India's climate disaster story is quite similar. According to its Parliamentary Standing Committee on Agriculture, losses due to the climate crisis are to the tune of 4-9% of the agricultural economy each year, which is an overall GDP loss of 1.5%.
CSA has an inclination for genetically engineered (GM) crops, especially those that are salt, flood and frost resistant, a fact that is consistent with its predecessor's architects. Prof. MS Swaminathan, father of India's Green Revolution, affirms that "GM technology helps us to produce varieties which are climate-smart." A belief that has also been picked up by the Food and Agriculture Organisation of the United Nations (FAO), which has come out and said that biotechnologies, both low-and high-tech, can help small-scale producers, in particular, to be more resilient and to adapt better to climate change. This statement from the FAO is being hailed by GMOs defenders as an acknowledgment of "climate-smart" biotech crops.
- water harvesting systems,
- better irrigation techniques that include drip irrigation,
- the use of traditional seeds, bio-fertilisers and bio-pesticides,
- mulching, multiple cropping and mixed cropping practices,
- gathering information on timely weather reports,
- proper planning of agricultural practices,
- biodiversity conservation and
- the increased use of solar energy.
Beyond climate adaptation, MASIPAG farmers contribute in emission reduction as well, by completely banning the use of chemical fertilisers and pesticides in their rice production, thus significantly reducing carbon emission from the farm. Another important strategy being applied is to grow diversified or multi-crops and trees because they reduce the risks of total crop loss during floods, drought and saltwater intrusion caused by cyclones. This biodiverse system also provides different kind of foods at different times and other multifunctional benefits like fodder, green manure, firewood, hedge, erosion control, wildlife habitat and more. MASIPAG farmers apply this concept to grow a large number of different varieties better adapted to climatic and geographical-specific conditions. Some farmers also integrate livestock into the farming system as an alternative source of income. These agroecology-based diverse, productive and resilient farming systems put forth by MASIPAG are fundamental to maximize the adaptive capacity of farming communities to climate stresses, strengthening their unity and social fabric in the process.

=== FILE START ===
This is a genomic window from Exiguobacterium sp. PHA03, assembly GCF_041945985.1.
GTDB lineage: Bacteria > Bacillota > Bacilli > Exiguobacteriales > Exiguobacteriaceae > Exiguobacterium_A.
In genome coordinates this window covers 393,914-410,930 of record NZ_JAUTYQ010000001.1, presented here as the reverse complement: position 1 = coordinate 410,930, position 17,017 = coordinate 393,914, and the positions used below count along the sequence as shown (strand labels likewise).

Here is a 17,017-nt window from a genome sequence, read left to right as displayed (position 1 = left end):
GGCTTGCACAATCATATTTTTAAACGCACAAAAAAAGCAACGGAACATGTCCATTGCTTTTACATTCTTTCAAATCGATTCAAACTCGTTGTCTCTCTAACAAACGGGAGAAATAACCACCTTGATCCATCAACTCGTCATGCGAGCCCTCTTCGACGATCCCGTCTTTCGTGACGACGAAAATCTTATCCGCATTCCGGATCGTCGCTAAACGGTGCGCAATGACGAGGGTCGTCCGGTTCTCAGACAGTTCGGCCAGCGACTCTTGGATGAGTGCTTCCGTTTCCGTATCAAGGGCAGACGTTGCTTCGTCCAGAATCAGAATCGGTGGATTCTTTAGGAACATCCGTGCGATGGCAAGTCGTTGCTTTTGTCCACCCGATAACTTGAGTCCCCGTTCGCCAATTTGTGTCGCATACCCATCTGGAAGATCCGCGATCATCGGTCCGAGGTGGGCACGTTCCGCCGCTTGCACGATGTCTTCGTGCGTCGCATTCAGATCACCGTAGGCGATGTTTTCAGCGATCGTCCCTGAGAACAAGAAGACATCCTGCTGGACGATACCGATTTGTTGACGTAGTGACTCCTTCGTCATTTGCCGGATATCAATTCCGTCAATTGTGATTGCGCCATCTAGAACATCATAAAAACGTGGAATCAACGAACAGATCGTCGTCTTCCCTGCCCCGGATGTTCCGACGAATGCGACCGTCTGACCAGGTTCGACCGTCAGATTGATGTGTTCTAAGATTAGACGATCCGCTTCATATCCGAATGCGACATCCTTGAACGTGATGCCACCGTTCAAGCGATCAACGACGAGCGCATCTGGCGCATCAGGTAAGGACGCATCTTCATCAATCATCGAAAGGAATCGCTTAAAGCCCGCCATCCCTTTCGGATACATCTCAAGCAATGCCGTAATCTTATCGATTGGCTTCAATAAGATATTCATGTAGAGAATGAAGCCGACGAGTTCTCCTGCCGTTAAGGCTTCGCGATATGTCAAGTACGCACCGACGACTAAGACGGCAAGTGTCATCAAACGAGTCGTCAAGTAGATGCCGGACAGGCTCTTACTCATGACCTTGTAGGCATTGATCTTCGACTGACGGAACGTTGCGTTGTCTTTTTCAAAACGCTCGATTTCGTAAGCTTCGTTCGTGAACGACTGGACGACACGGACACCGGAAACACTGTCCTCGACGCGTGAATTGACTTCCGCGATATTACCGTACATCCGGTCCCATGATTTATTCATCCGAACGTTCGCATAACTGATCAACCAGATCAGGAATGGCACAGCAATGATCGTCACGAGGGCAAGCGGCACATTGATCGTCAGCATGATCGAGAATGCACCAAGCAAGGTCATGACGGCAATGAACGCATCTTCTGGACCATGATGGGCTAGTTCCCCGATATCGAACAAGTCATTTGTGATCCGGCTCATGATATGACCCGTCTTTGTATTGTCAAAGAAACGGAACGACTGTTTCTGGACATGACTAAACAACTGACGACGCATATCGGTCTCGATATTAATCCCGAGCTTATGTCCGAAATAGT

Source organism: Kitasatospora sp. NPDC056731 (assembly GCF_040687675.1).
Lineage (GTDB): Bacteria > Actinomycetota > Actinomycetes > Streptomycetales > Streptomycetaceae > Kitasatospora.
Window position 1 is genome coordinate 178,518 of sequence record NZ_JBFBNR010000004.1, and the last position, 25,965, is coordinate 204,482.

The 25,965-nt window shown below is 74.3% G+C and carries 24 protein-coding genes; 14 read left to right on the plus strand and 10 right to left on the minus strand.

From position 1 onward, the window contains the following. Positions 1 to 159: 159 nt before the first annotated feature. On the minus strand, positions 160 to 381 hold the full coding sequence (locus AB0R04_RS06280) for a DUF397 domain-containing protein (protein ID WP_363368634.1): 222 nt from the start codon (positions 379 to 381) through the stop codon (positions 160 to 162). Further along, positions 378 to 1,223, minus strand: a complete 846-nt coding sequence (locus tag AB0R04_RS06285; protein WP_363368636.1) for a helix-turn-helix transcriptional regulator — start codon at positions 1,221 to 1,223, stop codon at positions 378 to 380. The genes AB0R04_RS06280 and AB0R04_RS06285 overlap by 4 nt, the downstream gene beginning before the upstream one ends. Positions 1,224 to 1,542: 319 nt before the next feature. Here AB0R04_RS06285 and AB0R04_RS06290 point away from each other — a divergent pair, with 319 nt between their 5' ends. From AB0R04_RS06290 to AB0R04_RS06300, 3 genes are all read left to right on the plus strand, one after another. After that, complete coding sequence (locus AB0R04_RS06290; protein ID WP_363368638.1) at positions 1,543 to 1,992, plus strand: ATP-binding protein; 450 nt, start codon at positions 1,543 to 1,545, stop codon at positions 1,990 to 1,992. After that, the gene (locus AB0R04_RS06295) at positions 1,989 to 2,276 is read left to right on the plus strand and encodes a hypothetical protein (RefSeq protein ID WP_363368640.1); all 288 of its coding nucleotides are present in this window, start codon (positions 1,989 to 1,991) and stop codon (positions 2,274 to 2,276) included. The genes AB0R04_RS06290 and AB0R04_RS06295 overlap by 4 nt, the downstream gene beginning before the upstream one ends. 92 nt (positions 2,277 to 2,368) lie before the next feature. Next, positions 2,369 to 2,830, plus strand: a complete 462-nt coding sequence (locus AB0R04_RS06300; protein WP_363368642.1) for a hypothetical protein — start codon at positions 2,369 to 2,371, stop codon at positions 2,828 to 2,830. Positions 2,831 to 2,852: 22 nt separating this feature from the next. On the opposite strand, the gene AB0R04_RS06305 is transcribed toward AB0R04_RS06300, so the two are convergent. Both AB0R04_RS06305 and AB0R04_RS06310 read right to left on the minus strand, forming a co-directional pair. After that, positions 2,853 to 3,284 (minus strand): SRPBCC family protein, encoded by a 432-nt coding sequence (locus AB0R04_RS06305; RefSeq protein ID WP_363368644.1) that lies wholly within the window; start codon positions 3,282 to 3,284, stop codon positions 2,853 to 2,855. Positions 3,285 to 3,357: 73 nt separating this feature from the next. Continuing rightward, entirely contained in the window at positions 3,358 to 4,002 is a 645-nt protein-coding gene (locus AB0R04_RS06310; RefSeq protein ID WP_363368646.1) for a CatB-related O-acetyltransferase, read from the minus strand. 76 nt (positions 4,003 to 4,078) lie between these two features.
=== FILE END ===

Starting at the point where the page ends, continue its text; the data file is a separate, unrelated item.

In the meantime in India, the Basudha farm and Vrihi (Sanskrit for rice) community seed bank in Odisha, set up by Dr. Debal Deb, holds India's largest in situ selection of one crop diversity, conserving more than 1 400 rice varieties. These climate-resilient varieties are suited to every kind of climate, soil and water source and tolerant to adverse conditions. Vrihi rice seeds, collected and conserved for over 3 decades in the Basudha in-situ farm and exchanged with hundreds of farmers every year provide immense possibilities for dealing with changes in temperature and climate, differences in soil nutrients and water stresses. The Vrihi collection includes flood-resistant rice varieties which can grow taller in floodwater, while some varieties can also grow in submerged conditions. Other varieties can withstand fluctuations in rainfall timing, or thrive in highly saline soils. Diversity in the food systems is essential against the climate crisis and extreme weather patterns.
Back in West Bengal, faced with an increasingly deficient freshwater supply, villagers have had to transform and adapt their management of the resource. Their current approach to the cultivation of boro rice is a clear example. This crop requires large amounts of water, which is normally extracted from the ground using diesel/electric pumps. This technique, however, ends up depleting the ground water supply. Farmers have therefore adopted SRI (Systematic Rice Intensification) methods. With SRI, a single rice sapling is sown instead of in bunches, requiring a lesser amount of seeds and the rice fields do not have to be kept continuously flooded. This reduces the required amount of water, which in turn reduces GHG emissions. But in West Bengal, villagers are not stopping there. They are also harvesting rainwater. By digging ponds, villagers are able to gather enough water not only to irrigate their crops- minimising ground water pumping- but also for fish farming. The whole structure is optimised and creeper vegetables are planted on all sides of the pond. As the water level goes down, different kinds of seasonal vegetables and pulses, even boro rice, are grown. This adaptation practices has been developed to build long-term resilience to climate impacts.